Oita - Australian coaches Eddie Jones and Michael Cheika will renew a rivalry stretching back more than 30 years when Jones' England face the Wallabies in Saturday's Rugby World Cup quarter-final in Oita.

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Both children of immigrants to Australia, Jones and Cheika played for the same Sydney club and have each led the Wallabies to defeat in a World Cup final as coaches.

Combative and outspoken the pair of them, Jones and Cheika grew up far removed from the snobbish environment of Australian rugby in the 1970s and 1980s - then an insular game for mainly white, privately educated, schoolboys.

The American-born mother of Jones, 59, was the daughter of Japanese parents, while Cheika - seven years younger - is the son of Lebanese immigrants.

On the pitch, Jones got his break by playing in one of the most famous school matches in Australian history.

A Matraville High team featuring his childhood friends Gary and Mark Ella - arguably the best indigenous player ever to represent the Wallabies - beat St Joseph's, one of the country's leading rugby schools.

In the crowd was future Wallabies coach Bob Dwyer, then a stalwart of Randwick in Sydney, a club that had a reputation as a place where dustmen could play alongside doctors.

Dwyer brought Jones in as a hooker and Cheika joined the 'Galloping Greens' several years later as a back-row forward.

Both forwards represented New South Wales yet neither would win a Test cap for Australia, with Dwyer in charge when Jones was denied a Wallaby call-up.

Many believe the lack of international recognition as players has fuelled their determination as coaches.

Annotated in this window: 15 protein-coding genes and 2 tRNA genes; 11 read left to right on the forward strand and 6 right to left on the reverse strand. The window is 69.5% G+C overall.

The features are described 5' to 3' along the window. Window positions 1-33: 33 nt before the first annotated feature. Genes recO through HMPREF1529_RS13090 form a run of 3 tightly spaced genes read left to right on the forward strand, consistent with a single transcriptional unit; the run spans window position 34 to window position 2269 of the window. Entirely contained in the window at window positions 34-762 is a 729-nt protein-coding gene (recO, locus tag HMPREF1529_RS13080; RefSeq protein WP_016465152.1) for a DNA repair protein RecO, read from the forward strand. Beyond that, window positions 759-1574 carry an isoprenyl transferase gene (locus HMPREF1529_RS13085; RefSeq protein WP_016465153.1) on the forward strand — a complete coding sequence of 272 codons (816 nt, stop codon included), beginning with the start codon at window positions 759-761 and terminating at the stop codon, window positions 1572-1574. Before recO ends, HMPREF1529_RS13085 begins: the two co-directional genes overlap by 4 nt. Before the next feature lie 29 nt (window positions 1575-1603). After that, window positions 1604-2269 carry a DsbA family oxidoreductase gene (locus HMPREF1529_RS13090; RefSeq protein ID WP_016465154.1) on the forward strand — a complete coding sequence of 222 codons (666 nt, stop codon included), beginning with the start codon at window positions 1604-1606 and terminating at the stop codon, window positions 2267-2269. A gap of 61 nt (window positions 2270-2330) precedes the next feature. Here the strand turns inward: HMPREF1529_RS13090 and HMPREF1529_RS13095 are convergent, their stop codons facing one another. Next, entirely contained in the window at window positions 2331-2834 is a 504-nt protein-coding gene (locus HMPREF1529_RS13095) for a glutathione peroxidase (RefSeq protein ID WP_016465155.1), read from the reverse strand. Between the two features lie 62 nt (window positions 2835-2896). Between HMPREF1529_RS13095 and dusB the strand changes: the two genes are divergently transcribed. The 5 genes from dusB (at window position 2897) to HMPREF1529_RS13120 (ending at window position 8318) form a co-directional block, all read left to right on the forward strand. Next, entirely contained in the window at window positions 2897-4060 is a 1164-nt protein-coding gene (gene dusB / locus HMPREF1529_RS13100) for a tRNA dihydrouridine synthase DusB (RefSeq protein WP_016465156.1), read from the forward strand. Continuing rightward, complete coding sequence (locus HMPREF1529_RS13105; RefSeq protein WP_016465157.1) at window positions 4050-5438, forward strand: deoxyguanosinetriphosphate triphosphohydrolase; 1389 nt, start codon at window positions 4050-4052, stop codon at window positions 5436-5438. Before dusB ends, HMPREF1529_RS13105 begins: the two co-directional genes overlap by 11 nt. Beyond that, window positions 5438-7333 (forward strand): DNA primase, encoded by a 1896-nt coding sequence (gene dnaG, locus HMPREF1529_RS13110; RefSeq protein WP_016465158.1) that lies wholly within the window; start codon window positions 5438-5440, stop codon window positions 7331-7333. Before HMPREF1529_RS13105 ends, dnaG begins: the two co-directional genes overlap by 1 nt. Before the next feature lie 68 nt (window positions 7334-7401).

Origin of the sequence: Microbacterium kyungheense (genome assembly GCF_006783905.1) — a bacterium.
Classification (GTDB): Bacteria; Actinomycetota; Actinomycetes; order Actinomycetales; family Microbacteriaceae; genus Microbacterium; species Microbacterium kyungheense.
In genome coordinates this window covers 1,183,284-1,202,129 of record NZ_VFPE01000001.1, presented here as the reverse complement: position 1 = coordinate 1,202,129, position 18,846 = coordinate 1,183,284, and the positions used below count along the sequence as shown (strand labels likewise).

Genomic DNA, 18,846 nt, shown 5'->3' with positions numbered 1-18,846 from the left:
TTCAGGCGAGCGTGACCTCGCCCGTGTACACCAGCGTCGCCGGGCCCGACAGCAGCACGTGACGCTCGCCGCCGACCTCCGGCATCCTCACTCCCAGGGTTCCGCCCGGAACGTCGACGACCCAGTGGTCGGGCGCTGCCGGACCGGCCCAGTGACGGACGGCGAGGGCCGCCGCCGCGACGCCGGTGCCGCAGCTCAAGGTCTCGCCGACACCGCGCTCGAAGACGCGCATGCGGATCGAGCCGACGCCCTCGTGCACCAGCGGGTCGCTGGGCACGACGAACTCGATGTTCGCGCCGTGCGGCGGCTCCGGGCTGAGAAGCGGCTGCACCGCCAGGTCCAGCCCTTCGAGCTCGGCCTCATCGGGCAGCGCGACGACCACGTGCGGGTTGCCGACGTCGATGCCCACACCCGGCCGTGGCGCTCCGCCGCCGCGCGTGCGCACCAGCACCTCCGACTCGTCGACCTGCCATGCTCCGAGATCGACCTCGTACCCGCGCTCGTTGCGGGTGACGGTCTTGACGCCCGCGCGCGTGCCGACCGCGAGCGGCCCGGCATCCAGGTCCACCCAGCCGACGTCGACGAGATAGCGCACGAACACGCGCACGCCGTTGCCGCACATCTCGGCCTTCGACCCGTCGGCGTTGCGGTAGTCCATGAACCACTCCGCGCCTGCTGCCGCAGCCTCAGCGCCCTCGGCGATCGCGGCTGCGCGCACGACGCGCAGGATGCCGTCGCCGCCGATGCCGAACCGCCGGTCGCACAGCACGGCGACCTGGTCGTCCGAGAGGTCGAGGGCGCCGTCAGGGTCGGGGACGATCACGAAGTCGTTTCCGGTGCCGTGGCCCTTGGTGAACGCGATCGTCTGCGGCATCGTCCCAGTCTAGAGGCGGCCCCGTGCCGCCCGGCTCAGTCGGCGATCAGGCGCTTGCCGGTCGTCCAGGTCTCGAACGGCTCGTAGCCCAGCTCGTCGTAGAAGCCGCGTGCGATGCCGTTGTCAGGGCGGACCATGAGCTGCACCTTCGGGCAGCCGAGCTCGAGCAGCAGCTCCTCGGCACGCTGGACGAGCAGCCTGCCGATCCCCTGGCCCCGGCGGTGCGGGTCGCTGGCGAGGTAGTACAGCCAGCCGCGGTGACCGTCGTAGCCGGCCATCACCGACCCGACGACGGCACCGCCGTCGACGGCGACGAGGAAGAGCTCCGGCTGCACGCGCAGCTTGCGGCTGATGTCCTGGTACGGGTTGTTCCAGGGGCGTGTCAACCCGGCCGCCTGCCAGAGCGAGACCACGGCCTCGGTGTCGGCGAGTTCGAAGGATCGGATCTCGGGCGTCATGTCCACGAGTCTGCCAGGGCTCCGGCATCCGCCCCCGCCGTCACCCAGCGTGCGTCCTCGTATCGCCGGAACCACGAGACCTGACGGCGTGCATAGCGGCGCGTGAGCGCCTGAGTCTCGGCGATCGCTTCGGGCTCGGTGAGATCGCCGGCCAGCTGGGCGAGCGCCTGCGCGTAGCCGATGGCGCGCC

Jones came within 26 seconds of potentially winning the Webb Ellis Cup, his 2003 Wallaby side losing in extra time of the final to Jonny Wilkinson's drop goal.

He was later dumped by the Wallabies after a run of seven defeats in eight Tests - a decision that hurt the former Brumbies boss and led to him offering his services to rival nations.

Consultant to a South Africa side that won the 2007 World Cup, Jones was in charge of the Japan team that beat the Springboks 34-32 in the 2015 'Miracle of Brighton' - the greatest upset in the tournament's history.

Cheika had a hand in his old rival getting his current job when, at the same tournament, his Wallabies dumped England out of their own World Cup at the pool phase, leading to the departure of Stuart Lancaster and the hiring of Jones.

That year, Cheika took Australia all the way to the final, where they lost to New Zealand.

He is also the only coach to have won both the European Cup (with Irish province Leinster) and the equivalent southern Super Rugby title (with the Waratahs).

Jones has had the better of their recent encounters as coaches, winning all six of his Tests as England coach against Cheika's Australia, including a 3-0 series success Down Under in 2016.

The cricket-mad Jones is fond of pre-match verbal taunts that have led to suggestions he could "sledge" for Australia and he has often appeared to have wound up his counterpart deliberately before a Test.

The two coaches showed their emotions at the World Cup after the death of Randwick mentor Jeff Sayle, who received heartfelt eulogies from both men.

But the banter resumed when Jones suggested the "typhoon gods" were smiling on England after Typhoon Hagibis forced the cancellation of their tough pool match against France - giving them two weeks to prepare for the quarter-final.

That prompted Cheika to snap: "They (England) have had the best preparation according to the coach, so they'd better go out there and win."

As if the stakes were not high enough already, defeat this weekend may well signal the end of the losing coach's time in charge.